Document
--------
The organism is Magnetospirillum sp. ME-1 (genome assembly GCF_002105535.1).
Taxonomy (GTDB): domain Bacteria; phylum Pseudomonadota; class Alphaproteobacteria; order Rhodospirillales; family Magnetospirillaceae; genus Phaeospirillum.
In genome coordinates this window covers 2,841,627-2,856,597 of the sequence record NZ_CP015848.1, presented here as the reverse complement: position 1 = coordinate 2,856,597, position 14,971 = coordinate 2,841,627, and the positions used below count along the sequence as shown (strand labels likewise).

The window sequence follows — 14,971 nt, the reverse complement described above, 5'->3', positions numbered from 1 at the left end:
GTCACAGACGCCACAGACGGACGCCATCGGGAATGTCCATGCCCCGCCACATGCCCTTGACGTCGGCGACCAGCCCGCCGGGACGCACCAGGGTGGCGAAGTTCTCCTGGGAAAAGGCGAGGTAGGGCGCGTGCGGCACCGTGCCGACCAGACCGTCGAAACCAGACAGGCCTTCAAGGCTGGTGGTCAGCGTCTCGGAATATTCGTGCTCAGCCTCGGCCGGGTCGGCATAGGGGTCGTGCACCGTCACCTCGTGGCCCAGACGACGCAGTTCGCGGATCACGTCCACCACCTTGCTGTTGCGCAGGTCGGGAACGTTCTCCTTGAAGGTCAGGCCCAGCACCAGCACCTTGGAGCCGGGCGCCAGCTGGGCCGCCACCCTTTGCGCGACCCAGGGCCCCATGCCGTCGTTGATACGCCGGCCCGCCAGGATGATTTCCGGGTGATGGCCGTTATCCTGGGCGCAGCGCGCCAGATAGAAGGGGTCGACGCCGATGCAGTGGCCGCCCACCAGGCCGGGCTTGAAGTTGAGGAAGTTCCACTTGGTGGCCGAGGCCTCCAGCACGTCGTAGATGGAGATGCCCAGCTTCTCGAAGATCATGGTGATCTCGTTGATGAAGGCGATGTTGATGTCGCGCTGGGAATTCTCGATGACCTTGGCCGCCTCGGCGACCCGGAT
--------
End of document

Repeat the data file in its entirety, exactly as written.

The organism is Magnetospirillum sp. ME-1 (genome assembly GCF_002105535.1).
Taxonomy (GTDB): domain Bacteria; phylum Pseudomonadota; class Alphaproteobacteria; order Rhodospirillales; family Magnetospirillaceae; genus Phaeospirillum.
In genome coordinates this window covers 2,841,627-2,856,597 of the sequence record NZ_CP015848.1, presented here as the reverse complement: position 1 = coordinate 2,856,597, position 14,971 = coordinate 2,841,627, and the positions used below count along the sequence as shown (strand labels likewise).

The window sequence follows — 14,971 nt, the reverse complement described above, 5'->3', positions numbered from 1 at the left end:
GTCACAGACGCCACAGACGGACGCCATCGGGAATGTCCATGCCCCGCCACATGCCCTTGACGTCGGCGACCAGCCCGCCGGGACGCACCAGGGTGGCGAAGTTCTCCTGGGAAAAGGCGAGGTAGGGCGCGTGCGGCACCGTGCCGACCAGACCGTCGAAACCAGACAGGCCTTCAAGGCTGGTGGTCAGCGTCTCGGAATATTCGTGCTCAGCCTCGGCCGGGTCGGCATAGGGGTCGTGCACCGTCACCTCGTGGCCCAGACGACGCAGTTCGCGGATCACGTCCACCACCTTGCTGTTGCGCAGGTCGGGAACGTTCTCCTTGAAGGTCAGGCCCAGCACCAGCACCTTGGAGCCGGGCGCCAGCTGGGCCGCCACCCTTTGCGCGACCCAGGGCCCCATGCCGTCGTTGATACGCCGGCCCGCCAGGATGATTTCCGGGTGATGGCCGTTATCCTGGGCGCAGCGCGCCAGATAGAAGGGGTCGACGCCGATGCAGTGGCCGCCCACCAGGCCGGGCTTGAAGTTGAGGAAGTTCCACTTGGTGGCCGAGGCCTCCAGCACGTCGTAGATGGAGATGCCCAGCTTCTCGAAGATCATGGTGATCTCGTTGATGAAGGCGATGTTGATGTCGCGCTGGGAATTCTCGATGACCTTGGCCGCCTCGGCGACCCGGAT